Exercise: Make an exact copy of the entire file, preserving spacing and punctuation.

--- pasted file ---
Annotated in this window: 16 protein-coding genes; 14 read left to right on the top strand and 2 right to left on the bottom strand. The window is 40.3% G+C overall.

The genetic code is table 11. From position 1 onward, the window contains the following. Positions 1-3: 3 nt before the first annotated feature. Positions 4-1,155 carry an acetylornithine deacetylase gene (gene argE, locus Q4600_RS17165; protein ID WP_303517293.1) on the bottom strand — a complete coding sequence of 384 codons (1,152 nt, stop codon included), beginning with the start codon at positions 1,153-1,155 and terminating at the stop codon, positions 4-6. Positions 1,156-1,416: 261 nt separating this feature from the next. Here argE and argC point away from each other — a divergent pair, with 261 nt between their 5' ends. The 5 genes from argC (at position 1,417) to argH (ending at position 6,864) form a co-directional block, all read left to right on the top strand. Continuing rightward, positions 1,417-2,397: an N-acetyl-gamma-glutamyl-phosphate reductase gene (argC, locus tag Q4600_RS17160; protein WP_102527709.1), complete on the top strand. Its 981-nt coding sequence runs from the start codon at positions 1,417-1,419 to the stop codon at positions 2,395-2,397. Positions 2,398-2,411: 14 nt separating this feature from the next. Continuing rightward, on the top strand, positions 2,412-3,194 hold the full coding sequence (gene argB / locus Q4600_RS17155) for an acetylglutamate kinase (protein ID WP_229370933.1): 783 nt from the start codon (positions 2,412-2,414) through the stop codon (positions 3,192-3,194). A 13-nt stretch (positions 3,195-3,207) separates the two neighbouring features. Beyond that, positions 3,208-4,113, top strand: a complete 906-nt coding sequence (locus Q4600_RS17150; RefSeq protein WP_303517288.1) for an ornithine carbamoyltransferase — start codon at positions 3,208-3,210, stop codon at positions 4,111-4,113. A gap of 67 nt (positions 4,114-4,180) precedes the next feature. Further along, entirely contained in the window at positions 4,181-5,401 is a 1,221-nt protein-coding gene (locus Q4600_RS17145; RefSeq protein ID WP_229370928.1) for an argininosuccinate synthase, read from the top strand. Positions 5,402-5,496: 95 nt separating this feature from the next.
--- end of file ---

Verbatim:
Annotated in this window: 16 protein-coding genes; 14 read left to right on the top strand and 2 right to left on the bottom strand. The window is 40.3% G+C overall.

The genetic code is table 11. From position 1 onward, the window contains the following. Positions 1-3: 3 nt before the first annotated feature. Positions 4-1,155 carry an acetylornithine deacetylase gene (gene argE, locus Q4600_RS17165; protein ID WP_303517293.1) on the bottom strand — a complete coding sequence of 384 codons (1,152 nt, stop codon included), beginning with the start codon at positions 1,153-1,155 and terminating at the stop codon, positions 4-6. Positions 1,156-1,416: 261 nt separating this feature from the next. Here argE and argC point away from each other — a divergent pair, with 261 nt between their 5' ends. The 5 genes from argC (at position 1,417) to argH (ending at position 6,864) form a co-directional block, all read left to right on the top strand. Continuing rightward, positions 1,417-2,397: an N-acetyl-gamma-glutamyl-phosphate reductase gene (argC, locus tag Q4600_RS17160; protein WP_102527709.1), complete on the top strand. Its 981-nt coding sequence runs from the start codon at positions 1,417-1,419 to the stop codon at positions 2,395-2,397. Positions 2,398-2,411: 14 nt separating this feature from the next. Continuing rightward, on the top strand, positions 2,412-3,194 hold the full coding sequence (gene argB / locus Q4600_RS17155) for an acetylglutamate kinase (protein ID WP_229370933.1): 783 nt from the start codon (positions 2,412-2,414) through the stop codon (positions 3,192-3,194). A 13-nt stretch (positions 3,195-3,207) separates the two neighbouring features. Beyond that, positions 3,208-4,113, top strand: a complete 906-nt coding sequence (locus Q4600_RS17150; RefSeq protein WP_303517288.1) for an ornithine carbamoyltransferase — start codon at positions 3,208-3,210, stop codon at positions 4,111-4,113. A gap of 67 nt (positions 4,114-4,180) precedes the next feature. Further along, entirely contained in the window at positions 4,181-5,401 is a 1,221-nt protein-coding gene (locus Q4600_RS17145; RefSeq protein ID WP_229370928.1) for an argininosuccinate synthase, read from the top strand. Positions 5,402-5,496: 95 nt separating this feature from the next.